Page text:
It’s become a commonly held view that Pixar have been in a bit of a slump. Brave and Monsters University were hardly bad films, but they missed that bit of magic that has always made Pixar so special. While Cars 2 sadly goes down as one of their first genuine flops. However, with the release of Inside Out Pixar are proving that rumours of their demise were greatly exaggerated.
Set within the head of an eleven year old girl, Riley. Inside Out depicts the inner working of her brain by showing the five emotions that make it up. Fear (Bill Hader), Anger (Lewis Black), Sadness (Phyllis Smith), Disgust (Mindy Kaling) and most importantly, at least in this young girls life, Joy (Amy Poehler). In Riley’s short life, Joy has been the overriding emotion, shown by looking at her memories which are represented by marbles which shine the colour of the emotion they represent. This begins to change though, when her family leave their idyllic life behind in order to move to San Fransisco and for the first time in Riley’s life, Sadness takes centre stage.
This is depicted by Joy and Sadness getting lost within the depths of Riley mind, while on the outside she falls into what is actually very close to a depression. As they try to make their way back to the control tower, Joy and Sadness witness exactly what is going on in the confines of this young girls head and it is here where Pixar do most of their magic. The various aspects of her head all have their own unique touch and it leads to some moments that you will want to pause when you finally get the DVD, in order to drink in every little detail of the backgrounds. Whether it’s the fun of Imagination Land or the surreal Dali esque nature of abstract thought, Pixar have pushed all their creativity and imagination into making this place fascinating.
However, what will make this film the success it is, is that it works on two completely different levels. On one hand it is a colourful animated adventure, as Joy and Sadness fight to get back home. On the other hand, it is a fascinating look at how emotions work. Pixar are studying the importance of sadness and that’s not something you see often in films meant mainly for children. When it dives into other people’s heads you see that each person is controlled by a different emotion and it’s amazing how subtly Pixar get across the differences between people. It’s rising above appealing to an adult audience by just making a couple of rude jokes that go above the heads of the children, but instead tells a completely different tale to the adults.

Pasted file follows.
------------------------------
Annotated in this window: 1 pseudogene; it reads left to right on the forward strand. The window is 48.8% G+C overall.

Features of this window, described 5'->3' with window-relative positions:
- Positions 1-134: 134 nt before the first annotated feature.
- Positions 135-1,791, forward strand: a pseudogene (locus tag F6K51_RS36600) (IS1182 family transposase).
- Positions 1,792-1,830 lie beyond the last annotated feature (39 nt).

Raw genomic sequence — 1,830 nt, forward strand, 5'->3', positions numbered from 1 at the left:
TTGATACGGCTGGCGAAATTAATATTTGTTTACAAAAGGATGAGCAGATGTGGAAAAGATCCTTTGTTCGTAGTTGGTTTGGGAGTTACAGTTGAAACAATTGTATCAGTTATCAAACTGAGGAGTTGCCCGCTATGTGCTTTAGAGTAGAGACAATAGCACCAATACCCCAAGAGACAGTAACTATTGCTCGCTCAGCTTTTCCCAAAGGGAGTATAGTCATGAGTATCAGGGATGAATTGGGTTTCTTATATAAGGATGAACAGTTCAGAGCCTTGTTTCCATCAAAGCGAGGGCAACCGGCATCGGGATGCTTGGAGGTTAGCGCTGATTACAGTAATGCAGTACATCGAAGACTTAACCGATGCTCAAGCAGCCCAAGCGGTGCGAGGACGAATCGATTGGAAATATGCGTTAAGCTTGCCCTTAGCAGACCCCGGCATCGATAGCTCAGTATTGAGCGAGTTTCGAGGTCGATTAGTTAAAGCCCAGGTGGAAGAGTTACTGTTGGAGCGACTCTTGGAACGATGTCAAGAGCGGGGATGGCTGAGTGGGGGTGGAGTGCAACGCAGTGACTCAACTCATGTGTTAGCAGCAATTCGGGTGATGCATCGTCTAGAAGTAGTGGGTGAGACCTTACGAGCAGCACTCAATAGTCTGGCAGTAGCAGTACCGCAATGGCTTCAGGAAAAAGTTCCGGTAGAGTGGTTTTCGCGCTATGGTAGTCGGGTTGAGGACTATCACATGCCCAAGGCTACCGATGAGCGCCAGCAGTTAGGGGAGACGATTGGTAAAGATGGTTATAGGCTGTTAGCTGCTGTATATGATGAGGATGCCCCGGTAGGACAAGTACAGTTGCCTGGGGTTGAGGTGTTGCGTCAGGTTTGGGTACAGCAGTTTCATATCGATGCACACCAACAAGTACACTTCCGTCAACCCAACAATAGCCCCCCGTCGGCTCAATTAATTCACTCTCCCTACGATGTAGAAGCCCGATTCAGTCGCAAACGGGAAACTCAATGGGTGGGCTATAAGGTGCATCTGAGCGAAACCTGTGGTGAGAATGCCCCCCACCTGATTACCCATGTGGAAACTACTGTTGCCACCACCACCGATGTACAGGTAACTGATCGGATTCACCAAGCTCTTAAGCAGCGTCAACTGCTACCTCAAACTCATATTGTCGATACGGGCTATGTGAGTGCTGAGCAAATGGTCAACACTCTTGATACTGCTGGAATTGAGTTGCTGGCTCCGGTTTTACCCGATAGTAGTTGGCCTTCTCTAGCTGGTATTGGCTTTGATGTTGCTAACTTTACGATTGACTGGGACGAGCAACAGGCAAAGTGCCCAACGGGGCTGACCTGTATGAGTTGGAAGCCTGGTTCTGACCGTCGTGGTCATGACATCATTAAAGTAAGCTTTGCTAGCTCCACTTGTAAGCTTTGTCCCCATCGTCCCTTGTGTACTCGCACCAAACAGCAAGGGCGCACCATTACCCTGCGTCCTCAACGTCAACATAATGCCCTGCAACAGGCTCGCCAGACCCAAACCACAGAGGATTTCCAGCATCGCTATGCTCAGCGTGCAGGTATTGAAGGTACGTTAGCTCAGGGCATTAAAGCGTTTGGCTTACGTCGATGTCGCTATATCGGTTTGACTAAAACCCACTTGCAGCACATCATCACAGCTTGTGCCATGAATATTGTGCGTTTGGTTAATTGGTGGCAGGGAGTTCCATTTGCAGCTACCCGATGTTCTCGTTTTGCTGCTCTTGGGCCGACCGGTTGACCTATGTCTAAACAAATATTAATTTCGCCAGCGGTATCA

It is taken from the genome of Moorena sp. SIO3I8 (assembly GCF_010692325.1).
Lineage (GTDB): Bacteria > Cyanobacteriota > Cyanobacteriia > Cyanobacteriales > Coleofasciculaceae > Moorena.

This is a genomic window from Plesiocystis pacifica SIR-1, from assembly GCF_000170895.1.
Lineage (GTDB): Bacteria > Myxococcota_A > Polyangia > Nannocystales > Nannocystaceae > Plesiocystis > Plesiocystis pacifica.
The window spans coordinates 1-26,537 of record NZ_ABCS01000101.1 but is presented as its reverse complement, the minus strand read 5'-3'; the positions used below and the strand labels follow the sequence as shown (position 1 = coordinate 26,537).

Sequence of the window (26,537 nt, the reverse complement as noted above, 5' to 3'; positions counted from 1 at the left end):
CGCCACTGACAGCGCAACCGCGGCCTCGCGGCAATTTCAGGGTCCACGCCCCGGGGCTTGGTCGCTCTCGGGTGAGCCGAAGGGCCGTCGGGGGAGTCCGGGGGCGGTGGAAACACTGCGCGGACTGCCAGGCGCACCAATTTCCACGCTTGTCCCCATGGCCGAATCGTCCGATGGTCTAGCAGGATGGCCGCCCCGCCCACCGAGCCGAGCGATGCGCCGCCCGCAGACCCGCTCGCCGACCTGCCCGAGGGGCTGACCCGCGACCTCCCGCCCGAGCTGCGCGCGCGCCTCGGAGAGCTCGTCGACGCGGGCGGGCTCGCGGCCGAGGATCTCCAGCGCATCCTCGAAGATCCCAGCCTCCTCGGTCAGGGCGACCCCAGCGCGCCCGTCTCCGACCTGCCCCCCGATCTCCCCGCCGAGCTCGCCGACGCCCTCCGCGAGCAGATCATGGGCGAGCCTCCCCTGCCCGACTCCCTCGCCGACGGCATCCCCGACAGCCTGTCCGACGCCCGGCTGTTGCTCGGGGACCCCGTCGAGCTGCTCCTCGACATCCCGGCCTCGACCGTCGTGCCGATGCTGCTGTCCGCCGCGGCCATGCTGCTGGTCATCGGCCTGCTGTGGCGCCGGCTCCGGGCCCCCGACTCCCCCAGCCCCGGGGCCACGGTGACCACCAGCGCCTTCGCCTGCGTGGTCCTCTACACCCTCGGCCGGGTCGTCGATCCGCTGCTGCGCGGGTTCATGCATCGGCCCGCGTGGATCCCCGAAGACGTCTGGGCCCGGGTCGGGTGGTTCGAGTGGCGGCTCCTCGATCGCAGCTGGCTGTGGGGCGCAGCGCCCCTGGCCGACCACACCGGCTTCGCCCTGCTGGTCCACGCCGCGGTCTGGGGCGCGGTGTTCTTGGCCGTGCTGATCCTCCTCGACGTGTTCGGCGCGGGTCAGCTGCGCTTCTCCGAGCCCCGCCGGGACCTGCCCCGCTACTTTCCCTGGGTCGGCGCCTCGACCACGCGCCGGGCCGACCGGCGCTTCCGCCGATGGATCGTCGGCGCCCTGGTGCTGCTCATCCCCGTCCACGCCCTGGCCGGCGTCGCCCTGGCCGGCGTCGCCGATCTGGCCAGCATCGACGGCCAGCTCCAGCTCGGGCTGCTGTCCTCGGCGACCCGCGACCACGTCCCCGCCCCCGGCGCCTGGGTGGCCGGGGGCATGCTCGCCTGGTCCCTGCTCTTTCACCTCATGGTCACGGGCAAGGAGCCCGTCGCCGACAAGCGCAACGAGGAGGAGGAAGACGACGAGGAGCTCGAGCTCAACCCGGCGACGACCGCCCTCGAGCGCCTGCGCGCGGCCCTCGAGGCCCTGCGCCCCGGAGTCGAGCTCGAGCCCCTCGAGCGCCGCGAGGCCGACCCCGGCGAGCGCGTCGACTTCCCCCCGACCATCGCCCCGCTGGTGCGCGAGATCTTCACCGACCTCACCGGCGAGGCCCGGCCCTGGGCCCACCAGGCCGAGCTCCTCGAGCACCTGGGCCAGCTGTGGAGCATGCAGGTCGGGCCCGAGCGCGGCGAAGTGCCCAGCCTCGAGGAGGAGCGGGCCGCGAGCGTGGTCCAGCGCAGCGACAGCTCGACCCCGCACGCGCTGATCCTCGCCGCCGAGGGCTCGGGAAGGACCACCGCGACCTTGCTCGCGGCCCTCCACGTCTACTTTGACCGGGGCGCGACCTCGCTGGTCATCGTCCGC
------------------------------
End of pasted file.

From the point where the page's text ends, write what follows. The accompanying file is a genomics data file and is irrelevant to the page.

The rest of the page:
Most importantly though, in among all this depth, Inside Out is also wonderfully good fun. The characters are beautifully animated, as you would expect. Even the relentlessly positive Joy, who could have so easily been annoying, is sympathetic and fun. While Sadness adds a wonderfully dark and dry humour to proceedings. In classic Pixar fashion there are times you are going to cry, even the glimpses of young Riley’s happy life may bring a tear to the eye, but it’s all wonderfully balanced. Moments of sadness sliding into moments of excitement and joy. An idea that actually reflects the themes of the film.
Pixar are still the very best when it comes to making movies like this. They proved it time after time with the Toy Story film and this is them doing it all over again. In fact, you could imagine watching Riley taking a similar journey to Andy, puberty is just around the corner. However, focusing on the present, Inside Out is the best they have been in years and whether you are young or old it is something that you need to see.